Before you head out on the route for this year's Biketoberfest, here are few tips to make sure you have a safe and fun ride!
Today we celebrated with neighborhood residents, City staff, and elected officials as one of Charlotte's most treacherous streets for walking and riding a bicycle became a whole lot safer!
A ribbon-cutting was held to formally celebrate the new bike lanes. (photo: David Flower)Read more
It's Climate Week through this Sunday, and we want to take a moment to share our perspective on why Sustain Charlotte's work is so critical to reducing our local contribution to climate pollution.
In addition to being critical to creating a more equitable city, we focus on smart growth and transportation choices because both are critical to curbing climate change.
In the almost 11 years since founding Sustain Charlotte, I've learned firsthand that visible progress on longstanding transportation issues rarely happens overnight. One of the best parts of this job has been seeing the community (that's you!) band together to say "YES!" to projects that we believe are critical to the Charlotte area's future.
Not just once or even twice, but over and over until the project is complete.Read more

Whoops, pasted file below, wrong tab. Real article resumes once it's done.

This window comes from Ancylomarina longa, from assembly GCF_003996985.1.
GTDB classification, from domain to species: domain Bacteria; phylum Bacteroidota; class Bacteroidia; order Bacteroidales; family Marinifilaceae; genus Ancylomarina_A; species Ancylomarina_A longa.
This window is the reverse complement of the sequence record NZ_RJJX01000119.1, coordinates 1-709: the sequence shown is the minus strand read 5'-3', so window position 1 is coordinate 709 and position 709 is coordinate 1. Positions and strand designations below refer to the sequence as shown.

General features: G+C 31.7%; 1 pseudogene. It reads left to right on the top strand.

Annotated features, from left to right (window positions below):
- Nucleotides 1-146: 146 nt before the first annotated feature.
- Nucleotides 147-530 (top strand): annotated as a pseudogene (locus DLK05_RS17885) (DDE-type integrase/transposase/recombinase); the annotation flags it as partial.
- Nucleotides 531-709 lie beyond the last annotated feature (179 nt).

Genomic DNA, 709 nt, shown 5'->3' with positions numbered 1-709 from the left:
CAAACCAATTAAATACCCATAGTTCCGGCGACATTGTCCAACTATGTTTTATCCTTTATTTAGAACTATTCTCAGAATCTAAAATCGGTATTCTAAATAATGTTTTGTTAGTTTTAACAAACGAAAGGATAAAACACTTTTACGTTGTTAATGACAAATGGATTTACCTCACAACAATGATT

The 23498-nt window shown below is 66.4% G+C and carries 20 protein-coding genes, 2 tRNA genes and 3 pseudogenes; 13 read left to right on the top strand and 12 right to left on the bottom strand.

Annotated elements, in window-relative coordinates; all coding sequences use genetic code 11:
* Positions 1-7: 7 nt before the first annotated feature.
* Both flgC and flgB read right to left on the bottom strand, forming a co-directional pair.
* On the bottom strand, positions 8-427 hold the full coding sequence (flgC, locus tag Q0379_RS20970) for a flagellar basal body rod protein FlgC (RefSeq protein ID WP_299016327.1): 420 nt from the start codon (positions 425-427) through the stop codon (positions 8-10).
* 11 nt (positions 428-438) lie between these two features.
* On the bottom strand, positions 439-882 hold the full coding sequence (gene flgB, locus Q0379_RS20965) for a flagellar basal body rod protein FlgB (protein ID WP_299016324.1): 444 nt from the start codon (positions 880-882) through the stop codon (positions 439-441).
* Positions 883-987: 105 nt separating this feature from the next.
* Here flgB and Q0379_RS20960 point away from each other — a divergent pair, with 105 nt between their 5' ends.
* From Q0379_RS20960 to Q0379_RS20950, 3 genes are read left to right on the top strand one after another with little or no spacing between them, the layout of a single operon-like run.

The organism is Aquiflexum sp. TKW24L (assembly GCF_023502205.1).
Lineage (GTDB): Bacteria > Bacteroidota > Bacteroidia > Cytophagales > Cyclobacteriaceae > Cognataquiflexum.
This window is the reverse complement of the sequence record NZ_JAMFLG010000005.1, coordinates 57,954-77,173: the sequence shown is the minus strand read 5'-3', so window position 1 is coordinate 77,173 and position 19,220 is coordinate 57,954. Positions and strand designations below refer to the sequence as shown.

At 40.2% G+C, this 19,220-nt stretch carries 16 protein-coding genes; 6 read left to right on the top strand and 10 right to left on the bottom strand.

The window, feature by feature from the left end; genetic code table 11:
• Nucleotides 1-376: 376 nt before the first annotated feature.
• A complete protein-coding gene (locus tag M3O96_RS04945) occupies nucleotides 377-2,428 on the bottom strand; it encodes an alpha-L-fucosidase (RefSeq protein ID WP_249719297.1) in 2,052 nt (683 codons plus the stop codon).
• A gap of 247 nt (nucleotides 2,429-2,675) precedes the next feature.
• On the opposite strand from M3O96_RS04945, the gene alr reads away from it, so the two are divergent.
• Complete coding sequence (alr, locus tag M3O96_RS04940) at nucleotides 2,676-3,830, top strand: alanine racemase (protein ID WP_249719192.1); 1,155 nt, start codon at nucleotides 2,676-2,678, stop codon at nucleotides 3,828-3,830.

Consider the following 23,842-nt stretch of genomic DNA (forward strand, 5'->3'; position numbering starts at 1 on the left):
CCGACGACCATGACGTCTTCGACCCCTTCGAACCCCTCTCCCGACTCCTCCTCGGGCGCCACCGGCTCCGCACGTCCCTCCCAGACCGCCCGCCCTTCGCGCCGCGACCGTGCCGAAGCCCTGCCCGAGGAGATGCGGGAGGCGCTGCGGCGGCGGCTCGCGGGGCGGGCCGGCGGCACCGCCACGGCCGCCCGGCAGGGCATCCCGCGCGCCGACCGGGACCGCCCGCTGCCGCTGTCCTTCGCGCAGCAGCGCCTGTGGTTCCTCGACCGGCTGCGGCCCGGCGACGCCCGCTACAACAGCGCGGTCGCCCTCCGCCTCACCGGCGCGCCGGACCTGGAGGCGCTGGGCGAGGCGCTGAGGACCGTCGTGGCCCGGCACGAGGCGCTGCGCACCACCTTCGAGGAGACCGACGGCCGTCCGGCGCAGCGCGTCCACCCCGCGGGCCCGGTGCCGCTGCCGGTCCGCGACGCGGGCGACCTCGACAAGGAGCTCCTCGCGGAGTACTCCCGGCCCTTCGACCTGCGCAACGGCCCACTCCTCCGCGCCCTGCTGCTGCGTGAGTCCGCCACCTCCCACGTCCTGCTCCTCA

Last year, 21 people were hit and killed while walking in Charlotte, and 2 people lost their lives while riding their bicycles. In the Queen City (and across the country), the statistics are sobering. How can each of us work to reduce those numbers to zero?
On August 11th, Sustain Charlotte hosted Grow Smart CLT: Let’s End Traffic Deaths in Charlotte! to address this question.
My name is Shivani Kotikalapudi and I am currently a rising senior at Marvin Ridge High School.
Glass is difficult and costly to effectively separate from other recyclable materials like cardboard at recycling centers. Therefore, Mecklenburg County Solid Waste prefers residents bring their separated glass bottles and jars to one of their full service drop off centers. At those drop off sites, large yellow dumpsters have been clearly marked “Clean Glass Only”. When full, these non-contaminated, glass-only loads can be taken directly to glass processors to be easily recycled into new glass.
Charlotte’s explosive growth continues. We support sustainable growth that ensures the Charlotte area is a great place to live and work for all. But our traditional growth pattern – low-density and heavily auto-centric — is not sustainable for the generations who will live and work here in the years ahead and has made living here difficult for many today.
My name is Kate Pottle, and I am a rising junior at Davidson College. I am majoring in Environmental studies and potentially minoring in Public Health.